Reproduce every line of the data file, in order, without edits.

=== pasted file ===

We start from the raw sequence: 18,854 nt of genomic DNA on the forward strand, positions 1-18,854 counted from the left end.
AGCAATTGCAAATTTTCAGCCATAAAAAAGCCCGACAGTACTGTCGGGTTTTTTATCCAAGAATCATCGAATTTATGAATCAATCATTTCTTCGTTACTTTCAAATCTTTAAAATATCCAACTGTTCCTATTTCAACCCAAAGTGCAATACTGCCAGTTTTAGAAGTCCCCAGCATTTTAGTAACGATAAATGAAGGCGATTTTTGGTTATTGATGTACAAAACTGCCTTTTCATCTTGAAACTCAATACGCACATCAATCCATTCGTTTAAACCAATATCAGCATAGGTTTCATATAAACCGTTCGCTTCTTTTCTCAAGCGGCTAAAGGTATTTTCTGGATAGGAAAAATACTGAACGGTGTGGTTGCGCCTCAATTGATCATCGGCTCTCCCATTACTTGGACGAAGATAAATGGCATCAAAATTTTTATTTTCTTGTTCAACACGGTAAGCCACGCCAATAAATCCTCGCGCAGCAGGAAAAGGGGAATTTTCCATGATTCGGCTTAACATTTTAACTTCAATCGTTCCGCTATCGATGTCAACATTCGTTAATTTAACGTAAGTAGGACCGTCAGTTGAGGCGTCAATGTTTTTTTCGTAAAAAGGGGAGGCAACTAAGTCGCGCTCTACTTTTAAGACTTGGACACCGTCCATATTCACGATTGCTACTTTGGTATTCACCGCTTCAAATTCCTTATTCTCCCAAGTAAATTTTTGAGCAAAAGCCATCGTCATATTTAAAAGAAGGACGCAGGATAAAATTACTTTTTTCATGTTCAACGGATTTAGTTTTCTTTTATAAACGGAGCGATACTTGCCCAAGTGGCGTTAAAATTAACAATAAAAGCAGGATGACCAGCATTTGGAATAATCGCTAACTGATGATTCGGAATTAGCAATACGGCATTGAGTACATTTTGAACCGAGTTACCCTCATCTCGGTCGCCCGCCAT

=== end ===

We start from the raw sequence: 18,854 nt of genomic DNA on the forward strand, positions 1-18,854 counted from the left end.
AGCAATTGCAAATTTTCAGCCATAAAAAAGCCCGACAGTACTGTCGGGTTTTTTATCCAAGAATCATCGAATTTATGAATCAATCATTTCTTCGTTACTTTCAAATCTTTAAAATATCCAACTGTTCCTATTTCAACCCAAAGTGCAATACTGCCAGTTTTAGAAGTCCCCAGCATTTTAGTAACGATAAATGAAGGCGATTTTTGGTTATTGATGTACAAAACTGCCTTTTCATCTTGAAACTCAATACGCACATCAATCCATTCGTTTAAACCAATATCAGCATAGGTTTCATATAAACCGTTCGCTTCTTTTCTCAAGCGGCTAAAGGTATTTTCTGGATAGGAAAAATACTGAACGGTGTGGTTGCGCCTCAATTGATCATCGGCTCTCCCATTACTTGGACGAAGATAAATGGCATCAAAATTTTTATTTTCTTGTTCAACACGGTAAGCCACGCCAATAAATCCTCGCGCAGCAGGAAAAGGGGAATTTTCCATGATTCGGCTTAACATTTTAACTTCAATCGTTCCGCTATCGATGTCAACATTCGTTAATTTAACGTAAGTAGGACCGTCAGTTGAGGCGTCAATGTTTTTTTCGTAAAAAGGGGAGGCAACTAAGTCGCGCTCTACTTTTAAGACTTGGACACCGTCCATATTCACGATTGCTACTTTGGTATTCACCGCTTCAAATTCCTTATTCTCCCAAGTAAATTTTTGAGCAAAAGCCATCGTCATATTTAAAAGAAGGACGCAGGATAAAATTACTTTTTTCATGTTCAACGGATTTAGTTTTCTTTTATAAACGGAGCGATACTTGCCCAAGTGGCGTTAAAATTAACAATAAAAGCAGGATGACCAGCATTTGGAATAATCGCTAACTGATGATTCGGAATTAGCAATACGGCATTGAGTACATTTTGAACCGAGTTACCCTCATCTCGGTCGCCCGCCAT